Add zucchini and onions and cook, stirring for about 2-3 minutes.

Remove from heat and transfer to a large bowl. Add nutmeg, flour and parsley and season to taste with salt and pepper. Gently fold through ricotta, feta and Parmesan.

In a separate bowl, beat egg whites with a pinch of salt until stiff peaks form. Fold through egg yolks to combine.
Combine egg mixture and zucchini mixture together using a large metal spoon. Transfer mixture to the prepared tin and bake in oven for about 50-55 minutes, or until golden brown and cooked through when tested with a skewer.
Set aside to cool for 10 minutes before removing and slicing to serve. 
served as a main or lunch dish
Best eaten on the day but can be stored in an airtight container in the fridge for 1-2 days and gently reheated  or preferably served at room temperature.

Wednesday 6 March 2013

In search of the perfect chocolate cake..

While on a baking binge of 'never fail cakes' and in pursuit of making a number of requested chocolate cakes for two significant birthdays and a few dinner parties, I have been very busy trying to find the best chocolate cake recipe ever! It has been a lot of tasty fun and I have solved a mystery or two along the way.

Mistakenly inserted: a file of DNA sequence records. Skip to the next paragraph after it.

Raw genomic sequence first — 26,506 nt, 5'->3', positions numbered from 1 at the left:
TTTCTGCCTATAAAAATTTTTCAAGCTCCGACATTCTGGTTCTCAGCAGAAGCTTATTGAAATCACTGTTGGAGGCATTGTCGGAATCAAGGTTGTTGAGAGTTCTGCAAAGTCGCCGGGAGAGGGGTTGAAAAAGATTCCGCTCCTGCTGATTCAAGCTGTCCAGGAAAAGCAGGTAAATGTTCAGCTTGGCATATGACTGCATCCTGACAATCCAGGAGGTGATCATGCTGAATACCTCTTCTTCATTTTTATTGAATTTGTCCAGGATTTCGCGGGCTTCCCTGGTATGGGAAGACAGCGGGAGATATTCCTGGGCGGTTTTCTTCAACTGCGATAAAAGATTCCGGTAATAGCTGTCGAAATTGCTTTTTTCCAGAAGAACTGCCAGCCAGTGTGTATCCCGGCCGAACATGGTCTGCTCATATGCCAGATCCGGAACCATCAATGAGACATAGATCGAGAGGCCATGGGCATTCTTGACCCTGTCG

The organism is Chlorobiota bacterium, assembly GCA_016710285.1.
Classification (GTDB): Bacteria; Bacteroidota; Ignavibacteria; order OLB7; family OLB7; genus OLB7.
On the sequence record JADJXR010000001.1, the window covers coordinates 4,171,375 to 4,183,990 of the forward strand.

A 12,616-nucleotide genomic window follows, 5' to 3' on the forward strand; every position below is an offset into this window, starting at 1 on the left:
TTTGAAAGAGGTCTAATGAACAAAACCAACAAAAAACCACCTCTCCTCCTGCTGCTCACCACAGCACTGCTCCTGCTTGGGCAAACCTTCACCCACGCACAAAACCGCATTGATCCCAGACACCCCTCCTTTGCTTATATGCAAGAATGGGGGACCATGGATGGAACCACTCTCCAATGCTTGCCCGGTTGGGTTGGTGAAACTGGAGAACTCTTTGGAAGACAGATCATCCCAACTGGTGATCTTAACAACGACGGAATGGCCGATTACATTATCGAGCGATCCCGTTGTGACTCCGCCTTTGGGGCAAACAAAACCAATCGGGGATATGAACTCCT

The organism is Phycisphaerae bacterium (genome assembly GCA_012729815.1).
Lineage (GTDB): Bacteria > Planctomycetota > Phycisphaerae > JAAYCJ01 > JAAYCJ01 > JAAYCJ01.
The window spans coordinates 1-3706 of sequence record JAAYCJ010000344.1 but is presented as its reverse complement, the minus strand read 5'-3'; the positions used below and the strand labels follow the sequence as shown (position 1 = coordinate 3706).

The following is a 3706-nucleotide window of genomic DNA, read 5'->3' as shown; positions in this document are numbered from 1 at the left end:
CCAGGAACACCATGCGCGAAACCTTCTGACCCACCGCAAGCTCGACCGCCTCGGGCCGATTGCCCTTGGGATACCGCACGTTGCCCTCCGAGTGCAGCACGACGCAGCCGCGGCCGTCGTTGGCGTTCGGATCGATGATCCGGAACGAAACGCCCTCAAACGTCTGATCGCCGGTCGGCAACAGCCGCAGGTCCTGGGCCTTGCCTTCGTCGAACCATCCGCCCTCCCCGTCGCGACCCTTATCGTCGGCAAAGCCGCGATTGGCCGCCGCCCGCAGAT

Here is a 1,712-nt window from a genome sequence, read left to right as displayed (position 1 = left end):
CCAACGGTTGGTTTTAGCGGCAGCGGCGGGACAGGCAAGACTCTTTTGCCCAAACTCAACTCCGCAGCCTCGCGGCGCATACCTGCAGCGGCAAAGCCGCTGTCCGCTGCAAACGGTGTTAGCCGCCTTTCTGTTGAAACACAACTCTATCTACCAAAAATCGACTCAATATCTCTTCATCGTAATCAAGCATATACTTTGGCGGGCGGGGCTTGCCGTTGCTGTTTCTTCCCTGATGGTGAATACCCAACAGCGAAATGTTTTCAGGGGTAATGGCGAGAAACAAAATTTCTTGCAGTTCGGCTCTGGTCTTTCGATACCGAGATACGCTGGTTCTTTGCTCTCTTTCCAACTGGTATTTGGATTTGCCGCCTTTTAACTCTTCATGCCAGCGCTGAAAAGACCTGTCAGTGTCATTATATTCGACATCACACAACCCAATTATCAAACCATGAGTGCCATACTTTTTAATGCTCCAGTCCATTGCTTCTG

To give you a little background. My 'fall back' for a chocolate cake has always been my 1970's Eggless Chocolate cake but to be honest it really doesn't get even close to the perfect variety nowadays, it is now a very boring cake! Not rich enough and not enough chocolaty flavour.
You will recall I made the Drunken Chocolate Torte and posted my feedback on that beauty. To do a test run on another birthday cake I also made Seagers Chocolate Mud Cake At the time Deb was overseeing the making of said cake (she was staying with us). Once cooked (during our taste test) we agreed the cake didn't taste quite right. When I checked on this later I discovered there had been an error in the original recipe book and 1 3/4 c sugar was missing from the cake. Mmmmmm... that will explain it. And the ganache should have had 750grams of chocolate instead of 150gms. To be quite honest that error did not matter so much but omitting the sugar from the cake was fairly significant. Mystery of the salty cake solved!
In spite of this 'boo boo' both cakes were more than edible but some of my foodie mates (and dinner guests) found the Torte a bit too sweet. I probably didn't need the drunken syrup bit drizzled on the side! As it turned out, the sweetness in the Mud Cake was more about the chocolate 'filling' and the ganache rather than the cake part.